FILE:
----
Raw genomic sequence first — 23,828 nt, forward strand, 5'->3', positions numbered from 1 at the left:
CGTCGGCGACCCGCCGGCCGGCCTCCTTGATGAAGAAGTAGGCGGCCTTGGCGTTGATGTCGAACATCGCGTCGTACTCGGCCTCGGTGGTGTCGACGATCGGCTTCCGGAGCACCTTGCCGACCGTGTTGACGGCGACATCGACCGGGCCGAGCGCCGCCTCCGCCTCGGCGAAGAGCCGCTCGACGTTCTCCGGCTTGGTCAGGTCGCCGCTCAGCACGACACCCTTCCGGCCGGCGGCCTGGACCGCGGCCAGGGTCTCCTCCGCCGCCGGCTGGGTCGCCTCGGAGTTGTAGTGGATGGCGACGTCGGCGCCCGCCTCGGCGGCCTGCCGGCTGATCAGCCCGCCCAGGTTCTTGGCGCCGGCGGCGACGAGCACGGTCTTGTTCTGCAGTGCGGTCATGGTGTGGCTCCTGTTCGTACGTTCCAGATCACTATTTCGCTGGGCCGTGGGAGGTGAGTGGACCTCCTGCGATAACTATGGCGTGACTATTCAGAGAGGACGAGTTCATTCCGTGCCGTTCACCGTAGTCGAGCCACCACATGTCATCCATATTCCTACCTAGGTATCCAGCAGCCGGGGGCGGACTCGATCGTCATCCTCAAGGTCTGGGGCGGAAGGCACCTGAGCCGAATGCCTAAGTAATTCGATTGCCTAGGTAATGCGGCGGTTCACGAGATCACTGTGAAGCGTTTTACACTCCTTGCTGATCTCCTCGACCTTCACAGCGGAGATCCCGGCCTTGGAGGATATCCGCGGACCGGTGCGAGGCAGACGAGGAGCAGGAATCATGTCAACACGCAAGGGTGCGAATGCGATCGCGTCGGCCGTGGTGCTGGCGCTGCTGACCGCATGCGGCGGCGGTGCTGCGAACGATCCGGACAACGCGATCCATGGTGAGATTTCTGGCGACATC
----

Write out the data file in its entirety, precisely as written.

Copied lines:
Raw genomic sequence first — 23,828 nt, forward strand, 5'->3', positions numbered from 1 at the left:
CGTCGGCGACCCGCCGGCCGGCCTCCTTGATGAAGAAGTAGGCGGCCTTGGCGTTGATGTCGAACATCGCGTCGTACTCGGCCTCGGTGGTGTCGACGATCGGCTTCCGGAGCACCTTGCCGACCGTGTTGACGGCGACATCGACCGGGCCGAGCGCCGCCTCCGCCTCGGCGAAGAGCCGCTCGACGTTCTCCGGCTTGGTCAGGTCGCCGCTCAGCACGACACCCTTCCGGCCGGCGGCCTGGACCGCGGCCAGGGTCTCCTCCGCCGCCGGCTGGGTCGCCTCGGAGTTGTAGTGGATGGCGACGTCGGCGCCCGCCTCGGCGGCCTGCCGGCTGATCAGCCCGCCCAGGTTCTTGGCGCCGGCGGCGACGAGCACGGTCTTGTTCTGCAGTGCGGTCATGGTGTGGCTCCTGTTCGTACGTTCCAGATCACTATTTCGCTGGGCCGTGGGAGGTGAGTGGACCTCCTGCGATAACTATGGCGTGACTATTCAGAGAGGACGAGTTCATTCCGTGCCGTTCACCGTAGTCGAGCCACCACATGTCATCCATATTCCTACCTAGGTATCCAGCAGCCGGGGGCGGACTCGATCGTCATCCTCAAGGTCTGGGGCGGAAGGCACCTGAGCCGAATGCCTAAGTAATTCGATTGCCTAGGTAATGCGGCGGTTCACGAGATCACTGTGAAGCGTTTTACACTCCTTGCTGATCTCCTCGACCTTCACAGCGGAGATCCCGGCCTTGGAGGATATCCGCGGACCGGTGCGAGGCAGACGAGGAGCAGGAATCATGTCAACACGCAAGGGTGCGAATGCGATCGCGTCGGCCGTGGTGCTGGCGCTGCTGACCGCATGCGGCGGCGGTGCTGCGAACGATCCGGACAACGCGATCCATGGTGAGATTTCTGGCGACATC